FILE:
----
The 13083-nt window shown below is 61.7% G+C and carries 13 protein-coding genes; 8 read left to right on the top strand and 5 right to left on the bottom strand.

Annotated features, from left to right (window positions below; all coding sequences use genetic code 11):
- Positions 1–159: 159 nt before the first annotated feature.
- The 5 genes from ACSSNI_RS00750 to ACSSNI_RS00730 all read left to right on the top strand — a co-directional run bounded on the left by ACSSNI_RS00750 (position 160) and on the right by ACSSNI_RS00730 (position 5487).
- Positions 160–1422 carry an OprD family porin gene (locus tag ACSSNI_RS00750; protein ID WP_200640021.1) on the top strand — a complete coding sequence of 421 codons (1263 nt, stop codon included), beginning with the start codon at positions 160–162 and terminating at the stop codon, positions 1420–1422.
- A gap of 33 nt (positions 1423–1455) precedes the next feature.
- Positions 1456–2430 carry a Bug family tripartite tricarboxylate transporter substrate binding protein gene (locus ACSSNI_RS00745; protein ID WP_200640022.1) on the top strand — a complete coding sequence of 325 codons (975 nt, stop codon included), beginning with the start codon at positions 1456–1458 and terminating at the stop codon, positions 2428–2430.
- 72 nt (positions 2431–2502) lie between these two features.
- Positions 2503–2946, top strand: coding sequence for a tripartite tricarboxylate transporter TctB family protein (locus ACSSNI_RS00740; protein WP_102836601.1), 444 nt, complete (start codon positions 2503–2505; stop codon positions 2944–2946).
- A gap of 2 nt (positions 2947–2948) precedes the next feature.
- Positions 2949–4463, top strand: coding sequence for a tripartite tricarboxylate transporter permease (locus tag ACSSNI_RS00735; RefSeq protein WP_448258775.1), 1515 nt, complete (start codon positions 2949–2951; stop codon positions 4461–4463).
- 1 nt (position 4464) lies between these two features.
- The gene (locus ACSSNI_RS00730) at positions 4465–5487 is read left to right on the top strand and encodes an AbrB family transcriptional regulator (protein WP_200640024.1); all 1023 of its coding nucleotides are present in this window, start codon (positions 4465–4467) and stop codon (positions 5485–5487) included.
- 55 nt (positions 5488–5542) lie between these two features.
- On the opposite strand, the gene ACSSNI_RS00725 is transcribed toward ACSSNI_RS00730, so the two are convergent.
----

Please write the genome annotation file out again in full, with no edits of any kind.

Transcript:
The 13083-nt window shown below is 61.7% G+C and carries 13 protein-coding genes; 8 read left to right on the top strand and 5 right to left on the bottom strand.

Annotated features, from left to right (window positions below; all coding sequences use genetic code 11):
- Positions 1–159: 159 nt before the first annotated feature.
- The 5 genes from ACSSNI_RS00750 to ACSSNI_RS00730 all read left to right on the top strand — a co-directional run bounded on the left by ACSSNI_RS00750 (position 160) and on the right by ACSSNI_RS00730 (position 5487).
- Positions 160–1422 carry an OprD family porin gene (locus tag ACSSNI_RS00750; protein ID WP_200640021.1) on the top strand — a complete coding sequence of 421 codons (1263 nt, stop codon included), beginning with the start codon at positions 160–162 and terminating at the stop codon, positions 1420–1422.
- A gap of 33 nt (positions 1423–1455) precedes the next feature.
- Positions 1456–2430 carry a Bug family tripartite tricarboxylate transporter substrate binding protein gene (locus ACSSNI_RS00745; protein ID WP_200640022.1) on the top strand — a complete coding sequence of 325 codons (975 nt, stop codon included), beginning with the start codon at positions 1456–1458 and terminating at the stop codon, positions 2428–2430.
- 72 nt (positions 2431–2502) lie between these two features.
- Positions 2503–2946, top strand: coding sequence for a tripartite tricarboxylate transporter TctB family protein (locus ACSSNI_RS00740; protein WP_102836601.1), 444 nt, complete (start codon positions 2503–2505; stop codon positions 2944–2946).
- A gap of 2 nt (positions 2947–2948) precedes the next feature.
- Positions 2949–4463, top strand: coding sequence for a tripartite tricarboxylate transporter permease (locus tag ACSSNI_RS00735; RefSeq protein WP_448258775.1), 1515 nt, complete (start codon positions 2949–2951; stop codon positions 4461–4463).
- 1 nt (position 4464) lies between these two features.
- The gene (locus ACSSNI_RS00730) at positions 4465–5487 is read left to right on the top strand and encodes an AbrB family transcriptional regulator (protein WP_200640024.1); all 1023 of its coding nucleotides are present in this window, start codon (positions 4465–4467) and stop codon (positions 5485–5487) included.
- 55 nt (positions 5488–5542) lie between these two features.
- On the opposite strand, the gene ACSSNI_RS00725 is transcribed toward ACSSNI_RS00730, so the two are convergent.